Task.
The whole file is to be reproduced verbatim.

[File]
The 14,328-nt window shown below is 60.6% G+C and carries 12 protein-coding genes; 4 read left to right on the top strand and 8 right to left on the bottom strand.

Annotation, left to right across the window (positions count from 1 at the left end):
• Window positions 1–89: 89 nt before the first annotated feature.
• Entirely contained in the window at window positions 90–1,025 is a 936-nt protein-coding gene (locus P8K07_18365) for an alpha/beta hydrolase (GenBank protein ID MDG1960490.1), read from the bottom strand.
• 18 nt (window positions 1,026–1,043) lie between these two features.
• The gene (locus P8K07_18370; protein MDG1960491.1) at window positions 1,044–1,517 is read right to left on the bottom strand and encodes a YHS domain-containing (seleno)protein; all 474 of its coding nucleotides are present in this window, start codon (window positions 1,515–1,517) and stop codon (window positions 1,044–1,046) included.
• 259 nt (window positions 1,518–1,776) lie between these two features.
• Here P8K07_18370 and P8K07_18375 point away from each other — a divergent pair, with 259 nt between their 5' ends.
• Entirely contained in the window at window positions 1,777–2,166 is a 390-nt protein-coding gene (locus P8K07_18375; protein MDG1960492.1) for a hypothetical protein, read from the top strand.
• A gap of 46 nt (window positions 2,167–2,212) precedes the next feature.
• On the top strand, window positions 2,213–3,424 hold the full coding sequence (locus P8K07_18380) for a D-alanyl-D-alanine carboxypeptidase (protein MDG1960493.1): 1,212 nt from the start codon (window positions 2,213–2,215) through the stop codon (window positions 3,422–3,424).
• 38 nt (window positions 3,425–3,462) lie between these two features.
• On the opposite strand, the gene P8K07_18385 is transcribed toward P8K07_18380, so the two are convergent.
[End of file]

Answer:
The 14,328-nt window shown below is 60.6% G+C and carries 12 protein-coding genes; 4 read left to right on the top strand and 8 right to left on the bottom strand.

Annotation, left to right across the window (positions count from 1 at the left end):
• Window positions 1–89: 89 nt before the first annotated feature.
• Entirely contained in the window at window positions 90–1,025 is a 936-nt protein-coding gene (locus P8K07_18365) for an alpha/beta hydrolase (GenBank protein ID MDG1960490.1), read from the bottom strand.
• 18 nt (window positions 1,026–1,043) lie between these two features.
• The gene (locus P8K07_18370; protein MDG1960491.1) at window positions 1,044–1,517 is read right to left on the bottom strand and encodes a YHS domain-containing (seleno)protein; all 474 of its coding nucleotides are present in this window, start codon (window positions 1,515–1,517) and stop codon (window positions 1,044–1,046) included.
• 259 nt (window positions 1,518–1,776) lie between these two features.
• Here P8K07_18370 and P8K07_18375 point away from each other — a divergent pair, with 259 nt between their 5' ends.
• Entirely contained in the window at window positions 1,777–2,166 is a 390-nt protein-coding gene (locus P8K07_18375; protein MDG1960492.1) for a hypothetical protein, read from the top strand.
• A gap of 46 nt (window positions 2,167–2,212) precedes the next feature.
• On the top strand, window positions 2,213–3,424 hold the full coding sequence (locus P8K07_18380) for a D-alanyl-D-alanine carboxypeptidase (protein MDG1960493.1): 1,212 nt from the start codon (window positions 2,213–2,215) through the stop codon (window positions 3,422–3,424).
• 38 nt (window positions 3,425–3,462) lie between these two features.
• On the opposite strand, the gene P8K07_18385 is transcribed toward P8K07_18380, so the two are convergent.